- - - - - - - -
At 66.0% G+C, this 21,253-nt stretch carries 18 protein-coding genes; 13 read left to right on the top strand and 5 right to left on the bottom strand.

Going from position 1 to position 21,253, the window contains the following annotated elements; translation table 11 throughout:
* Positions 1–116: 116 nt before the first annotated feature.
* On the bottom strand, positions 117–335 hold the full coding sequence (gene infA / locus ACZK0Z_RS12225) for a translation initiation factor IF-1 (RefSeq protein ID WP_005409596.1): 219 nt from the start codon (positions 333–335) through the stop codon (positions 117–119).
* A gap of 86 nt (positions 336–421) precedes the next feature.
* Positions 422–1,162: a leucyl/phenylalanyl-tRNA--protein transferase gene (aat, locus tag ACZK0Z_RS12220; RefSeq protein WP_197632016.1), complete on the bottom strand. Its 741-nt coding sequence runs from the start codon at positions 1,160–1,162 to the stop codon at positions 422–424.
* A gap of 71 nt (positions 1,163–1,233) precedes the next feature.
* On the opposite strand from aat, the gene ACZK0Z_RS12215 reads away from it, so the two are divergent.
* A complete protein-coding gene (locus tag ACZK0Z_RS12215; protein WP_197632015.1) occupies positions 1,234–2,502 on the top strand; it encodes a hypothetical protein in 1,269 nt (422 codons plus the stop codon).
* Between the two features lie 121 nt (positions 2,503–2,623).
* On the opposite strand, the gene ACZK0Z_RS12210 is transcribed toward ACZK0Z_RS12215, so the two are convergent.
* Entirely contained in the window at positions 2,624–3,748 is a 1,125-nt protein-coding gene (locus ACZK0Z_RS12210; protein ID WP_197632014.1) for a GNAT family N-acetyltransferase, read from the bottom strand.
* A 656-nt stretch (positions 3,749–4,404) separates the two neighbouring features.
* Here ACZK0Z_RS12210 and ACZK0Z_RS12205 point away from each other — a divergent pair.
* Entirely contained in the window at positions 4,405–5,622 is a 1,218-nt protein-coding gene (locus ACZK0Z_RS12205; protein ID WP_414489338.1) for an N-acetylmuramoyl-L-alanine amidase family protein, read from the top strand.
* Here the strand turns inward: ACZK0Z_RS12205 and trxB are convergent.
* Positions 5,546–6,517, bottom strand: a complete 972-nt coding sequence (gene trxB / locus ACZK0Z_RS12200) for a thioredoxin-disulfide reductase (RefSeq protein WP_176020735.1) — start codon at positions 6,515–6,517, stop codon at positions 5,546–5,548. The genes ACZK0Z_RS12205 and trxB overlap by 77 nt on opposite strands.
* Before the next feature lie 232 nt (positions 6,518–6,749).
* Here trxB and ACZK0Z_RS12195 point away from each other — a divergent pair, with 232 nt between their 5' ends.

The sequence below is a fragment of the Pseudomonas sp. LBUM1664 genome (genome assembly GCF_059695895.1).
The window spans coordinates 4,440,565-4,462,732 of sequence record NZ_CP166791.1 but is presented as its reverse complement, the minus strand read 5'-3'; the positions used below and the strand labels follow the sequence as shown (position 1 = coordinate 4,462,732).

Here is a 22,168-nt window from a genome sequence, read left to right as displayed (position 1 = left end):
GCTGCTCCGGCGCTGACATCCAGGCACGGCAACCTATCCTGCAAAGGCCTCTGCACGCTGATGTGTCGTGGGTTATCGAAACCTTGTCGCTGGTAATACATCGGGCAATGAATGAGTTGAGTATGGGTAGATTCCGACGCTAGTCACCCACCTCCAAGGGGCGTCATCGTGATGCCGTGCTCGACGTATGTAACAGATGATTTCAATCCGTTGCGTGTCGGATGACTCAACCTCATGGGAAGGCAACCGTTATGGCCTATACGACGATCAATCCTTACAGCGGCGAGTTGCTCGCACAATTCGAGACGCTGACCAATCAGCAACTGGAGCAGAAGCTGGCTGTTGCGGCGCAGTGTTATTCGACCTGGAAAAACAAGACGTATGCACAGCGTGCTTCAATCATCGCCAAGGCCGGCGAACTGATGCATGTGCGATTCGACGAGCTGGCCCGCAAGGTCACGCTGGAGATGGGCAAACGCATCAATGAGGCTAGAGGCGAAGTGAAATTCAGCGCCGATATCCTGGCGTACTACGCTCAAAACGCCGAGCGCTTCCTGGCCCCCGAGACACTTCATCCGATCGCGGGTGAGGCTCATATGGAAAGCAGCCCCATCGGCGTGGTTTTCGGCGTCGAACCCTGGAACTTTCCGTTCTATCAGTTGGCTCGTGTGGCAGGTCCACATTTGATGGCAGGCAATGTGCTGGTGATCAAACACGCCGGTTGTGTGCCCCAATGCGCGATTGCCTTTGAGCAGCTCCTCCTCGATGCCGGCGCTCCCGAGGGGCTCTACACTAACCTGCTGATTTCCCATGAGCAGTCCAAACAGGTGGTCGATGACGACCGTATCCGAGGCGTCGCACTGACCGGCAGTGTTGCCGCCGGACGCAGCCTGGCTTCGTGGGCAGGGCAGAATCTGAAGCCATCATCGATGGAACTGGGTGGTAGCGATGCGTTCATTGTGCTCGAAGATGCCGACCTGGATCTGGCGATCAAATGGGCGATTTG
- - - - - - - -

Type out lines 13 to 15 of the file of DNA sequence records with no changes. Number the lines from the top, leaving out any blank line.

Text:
* A 656-nt stretch (positions 3,749–4,404) separates the two neighbouring features.
* Here ACZK0Z_RS12210 and ACZK0Z_RS12205 point away from each other — a divergent pair.
* Entirely contained in the window at positions 4,405–5,622 is a 1,218-nt protein-coding gene (locus ACZK0Z_RS12205; protein ID WP_414489338.1) for an N-acetylmuramoyl-L-alanine amidase family protein, read from the top strand.